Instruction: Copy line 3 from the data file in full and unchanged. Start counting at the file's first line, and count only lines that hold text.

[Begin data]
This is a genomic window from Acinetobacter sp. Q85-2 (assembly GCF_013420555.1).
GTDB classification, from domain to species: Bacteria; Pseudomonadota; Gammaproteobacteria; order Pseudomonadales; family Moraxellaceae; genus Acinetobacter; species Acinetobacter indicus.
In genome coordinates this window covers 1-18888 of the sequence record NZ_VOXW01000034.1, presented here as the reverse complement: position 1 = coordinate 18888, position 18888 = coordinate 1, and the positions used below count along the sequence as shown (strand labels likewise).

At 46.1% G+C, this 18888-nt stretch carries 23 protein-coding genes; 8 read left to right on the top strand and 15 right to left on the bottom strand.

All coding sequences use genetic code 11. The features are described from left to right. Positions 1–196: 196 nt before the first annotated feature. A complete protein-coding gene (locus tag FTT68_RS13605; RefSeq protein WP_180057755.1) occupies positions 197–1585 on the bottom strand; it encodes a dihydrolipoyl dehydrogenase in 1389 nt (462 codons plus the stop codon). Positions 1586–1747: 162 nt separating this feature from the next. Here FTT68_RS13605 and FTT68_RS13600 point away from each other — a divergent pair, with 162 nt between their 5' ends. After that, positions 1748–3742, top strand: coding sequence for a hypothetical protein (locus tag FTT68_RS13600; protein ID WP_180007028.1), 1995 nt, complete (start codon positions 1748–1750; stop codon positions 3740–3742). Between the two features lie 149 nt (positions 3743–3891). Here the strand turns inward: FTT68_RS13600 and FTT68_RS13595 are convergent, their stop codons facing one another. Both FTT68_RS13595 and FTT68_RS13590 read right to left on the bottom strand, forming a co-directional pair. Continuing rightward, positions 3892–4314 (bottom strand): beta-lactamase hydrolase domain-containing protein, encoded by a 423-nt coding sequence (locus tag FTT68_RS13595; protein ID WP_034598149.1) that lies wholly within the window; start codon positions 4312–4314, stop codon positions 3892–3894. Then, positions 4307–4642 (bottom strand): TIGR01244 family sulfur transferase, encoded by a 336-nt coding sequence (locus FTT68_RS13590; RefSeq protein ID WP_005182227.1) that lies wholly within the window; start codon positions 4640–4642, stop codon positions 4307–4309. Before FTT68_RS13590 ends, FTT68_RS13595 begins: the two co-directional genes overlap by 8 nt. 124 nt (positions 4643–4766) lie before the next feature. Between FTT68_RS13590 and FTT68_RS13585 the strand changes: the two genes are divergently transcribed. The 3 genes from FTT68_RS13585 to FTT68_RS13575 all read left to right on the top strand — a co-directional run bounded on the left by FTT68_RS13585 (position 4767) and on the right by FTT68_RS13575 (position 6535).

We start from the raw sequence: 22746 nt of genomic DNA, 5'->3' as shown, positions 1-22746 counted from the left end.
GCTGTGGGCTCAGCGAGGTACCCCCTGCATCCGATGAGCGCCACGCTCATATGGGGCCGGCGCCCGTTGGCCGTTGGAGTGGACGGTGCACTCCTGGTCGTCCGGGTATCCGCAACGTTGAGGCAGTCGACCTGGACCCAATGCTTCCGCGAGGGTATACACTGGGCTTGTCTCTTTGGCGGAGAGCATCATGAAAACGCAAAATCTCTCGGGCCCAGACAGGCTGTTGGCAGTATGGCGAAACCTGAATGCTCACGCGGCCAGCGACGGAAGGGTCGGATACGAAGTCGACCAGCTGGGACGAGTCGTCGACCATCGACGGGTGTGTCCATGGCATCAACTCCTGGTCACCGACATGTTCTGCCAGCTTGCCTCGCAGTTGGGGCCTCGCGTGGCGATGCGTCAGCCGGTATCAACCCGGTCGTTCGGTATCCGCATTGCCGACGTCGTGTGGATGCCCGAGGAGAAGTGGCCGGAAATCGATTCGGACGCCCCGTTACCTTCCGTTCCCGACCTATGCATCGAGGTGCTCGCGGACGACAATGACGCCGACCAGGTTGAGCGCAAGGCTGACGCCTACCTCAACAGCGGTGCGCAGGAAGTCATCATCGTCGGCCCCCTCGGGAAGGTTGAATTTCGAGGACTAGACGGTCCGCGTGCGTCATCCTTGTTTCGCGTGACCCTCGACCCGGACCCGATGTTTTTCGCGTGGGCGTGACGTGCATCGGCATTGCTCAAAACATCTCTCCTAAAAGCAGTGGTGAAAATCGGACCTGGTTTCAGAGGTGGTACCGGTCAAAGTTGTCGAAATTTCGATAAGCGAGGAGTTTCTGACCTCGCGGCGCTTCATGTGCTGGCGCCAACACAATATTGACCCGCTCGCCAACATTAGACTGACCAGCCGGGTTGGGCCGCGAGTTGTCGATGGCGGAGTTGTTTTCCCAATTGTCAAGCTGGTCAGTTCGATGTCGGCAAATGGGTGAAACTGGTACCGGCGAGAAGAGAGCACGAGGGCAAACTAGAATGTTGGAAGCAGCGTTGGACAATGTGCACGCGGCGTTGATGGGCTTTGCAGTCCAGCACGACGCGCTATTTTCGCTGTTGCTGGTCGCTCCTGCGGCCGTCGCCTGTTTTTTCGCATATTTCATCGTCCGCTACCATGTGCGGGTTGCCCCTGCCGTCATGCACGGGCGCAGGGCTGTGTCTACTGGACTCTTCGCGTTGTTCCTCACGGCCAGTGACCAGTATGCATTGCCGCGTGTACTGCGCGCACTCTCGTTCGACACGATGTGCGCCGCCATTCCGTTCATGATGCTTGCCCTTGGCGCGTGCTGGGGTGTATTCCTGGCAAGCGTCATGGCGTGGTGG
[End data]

In genome coordinates this window covers 1-18888 of the sequence record NZ_VOXW01000034.1, presented here as the reverse complement: position 1 = coordinate 18888, position 18888 = coordinate 1, and the positions used below count along the sequence as shown (strand labels likewise).